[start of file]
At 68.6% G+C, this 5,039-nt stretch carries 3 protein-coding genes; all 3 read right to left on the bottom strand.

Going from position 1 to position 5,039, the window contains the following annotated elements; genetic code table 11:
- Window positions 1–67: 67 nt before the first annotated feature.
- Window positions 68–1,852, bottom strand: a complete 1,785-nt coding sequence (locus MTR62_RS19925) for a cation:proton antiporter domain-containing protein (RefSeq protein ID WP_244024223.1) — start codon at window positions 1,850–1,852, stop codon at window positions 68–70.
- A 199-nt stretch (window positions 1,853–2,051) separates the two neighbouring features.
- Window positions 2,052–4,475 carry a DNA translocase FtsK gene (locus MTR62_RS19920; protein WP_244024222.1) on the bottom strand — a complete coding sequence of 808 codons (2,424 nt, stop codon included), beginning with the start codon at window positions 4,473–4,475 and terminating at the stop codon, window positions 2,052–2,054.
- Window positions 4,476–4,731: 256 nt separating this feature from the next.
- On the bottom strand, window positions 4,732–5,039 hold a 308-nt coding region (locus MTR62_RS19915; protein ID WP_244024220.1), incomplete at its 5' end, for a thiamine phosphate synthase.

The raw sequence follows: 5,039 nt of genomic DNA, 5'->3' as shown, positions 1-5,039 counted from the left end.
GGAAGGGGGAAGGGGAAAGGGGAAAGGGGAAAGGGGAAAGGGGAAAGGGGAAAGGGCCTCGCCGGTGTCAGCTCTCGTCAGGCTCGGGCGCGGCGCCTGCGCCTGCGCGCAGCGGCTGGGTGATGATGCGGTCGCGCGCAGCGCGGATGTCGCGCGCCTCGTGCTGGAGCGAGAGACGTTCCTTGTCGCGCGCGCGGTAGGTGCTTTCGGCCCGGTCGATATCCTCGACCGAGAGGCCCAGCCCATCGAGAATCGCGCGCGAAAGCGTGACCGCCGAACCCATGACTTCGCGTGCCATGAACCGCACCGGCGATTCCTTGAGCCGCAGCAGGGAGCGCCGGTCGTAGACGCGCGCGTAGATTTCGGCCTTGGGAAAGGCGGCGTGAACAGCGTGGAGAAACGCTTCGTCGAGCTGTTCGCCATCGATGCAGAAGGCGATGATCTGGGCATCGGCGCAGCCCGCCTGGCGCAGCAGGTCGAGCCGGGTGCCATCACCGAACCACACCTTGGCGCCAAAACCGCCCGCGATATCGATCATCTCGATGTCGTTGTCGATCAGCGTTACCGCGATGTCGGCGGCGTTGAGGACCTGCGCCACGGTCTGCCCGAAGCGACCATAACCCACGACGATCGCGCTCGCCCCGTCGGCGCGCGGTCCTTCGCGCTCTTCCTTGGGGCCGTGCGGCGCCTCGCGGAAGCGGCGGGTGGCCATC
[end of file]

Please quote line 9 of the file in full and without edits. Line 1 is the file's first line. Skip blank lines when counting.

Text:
The raw sequence follows: 5,039 nt of genomic DNA, 5'->3' as shown, positions 1-5,039 counted from the left end.